Not so many people are interested to know, how is toilet paper made? But for curious individuals out there, somehow you probably want to know how it came to the kind of paper that is considered a necessity today.
The process of making toilet paper starts by producing the paper, which is usually made from recycled things. The reusable paper products are thrown away in large bins and they are chipped and heated with hot water in order for the pulp to be created. The ink is removed by interjecting air bubbles to the water that rise to the top that carry any color and are then skimmed off its top. Bleaching is done by adding a harmless bleach to make the pulp white. The pulp will be squeezed using pair of rollers to remove any moisture and lay it on a large and flat surface to make it dry.
In the rolling process, the thin and giant sheet of paper is fed into a roller, however, not before the paper embossed using little stamp found on some toiler paper rolls. The stamping will provide additional strength and beauty to the paper. The two large rolls of paper meet and then transfer the paper into another roller that is equipped with long, cardboard tube in order for the roll of two-ply paper to be created. Then the paper is cut as soon as the roll meets the appropriate thickness and glues it in ends using mechanical arm to prevent unraveling.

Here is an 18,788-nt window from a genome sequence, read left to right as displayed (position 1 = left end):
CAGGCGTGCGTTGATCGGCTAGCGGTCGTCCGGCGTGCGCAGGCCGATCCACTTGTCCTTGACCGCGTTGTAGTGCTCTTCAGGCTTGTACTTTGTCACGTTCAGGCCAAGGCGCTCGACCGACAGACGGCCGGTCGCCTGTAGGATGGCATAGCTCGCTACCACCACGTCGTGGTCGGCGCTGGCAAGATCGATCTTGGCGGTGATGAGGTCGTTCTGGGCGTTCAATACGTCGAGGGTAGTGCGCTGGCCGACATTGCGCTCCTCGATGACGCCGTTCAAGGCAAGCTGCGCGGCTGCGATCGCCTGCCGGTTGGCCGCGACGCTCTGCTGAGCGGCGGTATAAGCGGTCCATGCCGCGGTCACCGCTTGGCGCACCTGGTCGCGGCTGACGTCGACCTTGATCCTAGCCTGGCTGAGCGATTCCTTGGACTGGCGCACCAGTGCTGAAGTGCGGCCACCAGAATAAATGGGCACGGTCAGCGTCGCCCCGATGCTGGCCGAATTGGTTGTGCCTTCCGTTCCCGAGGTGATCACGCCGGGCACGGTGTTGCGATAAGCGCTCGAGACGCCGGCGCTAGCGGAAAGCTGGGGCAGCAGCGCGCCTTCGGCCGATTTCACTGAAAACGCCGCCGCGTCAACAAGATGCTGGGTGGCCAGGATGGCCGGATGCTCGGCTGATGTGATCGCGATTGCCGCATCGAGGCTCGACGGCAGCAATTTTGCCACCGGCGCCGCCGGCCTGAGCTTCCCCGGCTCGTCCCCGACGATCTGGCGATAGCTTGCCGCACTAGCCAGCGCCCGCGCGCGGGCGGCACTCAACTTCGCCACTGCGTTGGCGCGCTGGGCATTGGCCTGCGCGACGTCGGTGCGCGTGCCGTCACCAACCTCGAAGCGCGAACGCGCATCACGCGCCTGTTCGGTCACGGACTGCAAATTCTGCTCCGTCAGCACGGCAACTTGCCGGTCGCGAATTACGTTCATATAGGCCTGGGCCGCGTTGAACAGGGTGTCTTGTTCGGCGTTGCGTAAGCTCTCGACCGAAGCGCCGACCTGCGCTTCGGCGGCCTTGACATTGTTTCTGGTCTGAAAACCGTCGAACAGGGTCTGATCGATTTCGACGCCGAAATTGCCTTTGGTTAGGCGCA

The last part of the process is cutting. If the 65 inch long rolls of two ply paper are already glued and prepared, they will be fed into the chamber and they are cut using circular saw. The roll which is 65-inch is cut down into 4 inch rolls and these will be fed again into another unit that will be prepared for the packaging.
Commercial toilet paper as well as those that are slated for individual sales will now be wrapped individually in paper. On the other hand, the others will be stacked then wrapped in clear and light plastic containing around 4 to 30 rolls of tissue paper.